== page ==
Newman on the Problem of the Partiality and Unity of the Sciences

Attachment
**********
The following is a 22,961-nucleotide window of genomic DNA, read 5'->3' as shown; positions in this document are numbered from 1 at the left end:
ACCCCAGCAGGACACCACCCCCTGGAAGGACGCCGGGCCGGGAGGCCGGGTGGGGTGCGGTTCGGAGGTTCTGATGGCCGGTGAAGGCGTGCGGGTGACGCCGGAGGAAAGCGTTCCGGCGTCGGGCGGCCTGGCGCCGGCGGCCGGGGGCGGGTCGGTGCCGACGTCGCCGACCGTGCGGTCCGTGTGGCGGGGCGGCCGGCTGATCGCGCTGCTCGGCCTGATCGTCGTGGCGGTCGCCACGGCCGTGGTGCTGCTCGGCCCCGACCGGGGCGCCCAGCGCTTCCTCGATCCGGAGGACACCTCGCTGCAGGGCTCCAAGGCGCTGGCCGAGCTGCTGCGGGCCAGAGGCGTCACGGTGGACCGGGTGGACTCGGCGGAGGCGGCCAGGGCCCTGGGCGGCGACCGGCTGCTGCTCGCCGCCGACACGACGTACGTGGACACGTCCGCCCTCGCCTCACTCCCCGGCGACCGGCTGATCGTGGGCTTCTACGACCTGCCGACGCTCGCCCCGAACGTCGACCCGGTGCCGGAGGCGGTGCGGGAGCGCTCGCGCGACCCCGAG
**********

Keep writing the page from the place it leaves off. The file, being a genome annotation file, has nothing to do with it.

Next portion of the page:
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This paper focuses on Newman’s approach to what we might call “the problem of the partiality and unity of the sciences.” The problem can be expressed in the form of a question: “If all human knowing is finite and partial, then on what grounds can one know of the unity and wholeness of all the sciences?” Newman’s solution to the problem is openly theistic, since it appeals to one’s knowledge of God. For Newman, even if I exclusively pursue my own partial science as a physicist, or psychologist, or historian, and even if I do not understand much about the content of the other sciences, nevertheless it is still possible for me to grasp the comprehensive ground of the unity of all the sciences, by virtue of my knowledge of God. The problem, however, is that this solution seems to rely on the sort of intellectual imperialism that Newman criticizes throughout much of his work. For this solution seems to assert the unity of the sciences only by placing one science—theology—above all the others as a supervening Über-science. The aim of this paper is to defend Newman against this charge of imperialism, and to show that his thought is not only more plausible, but also more nuanced, than might appear at first sight.
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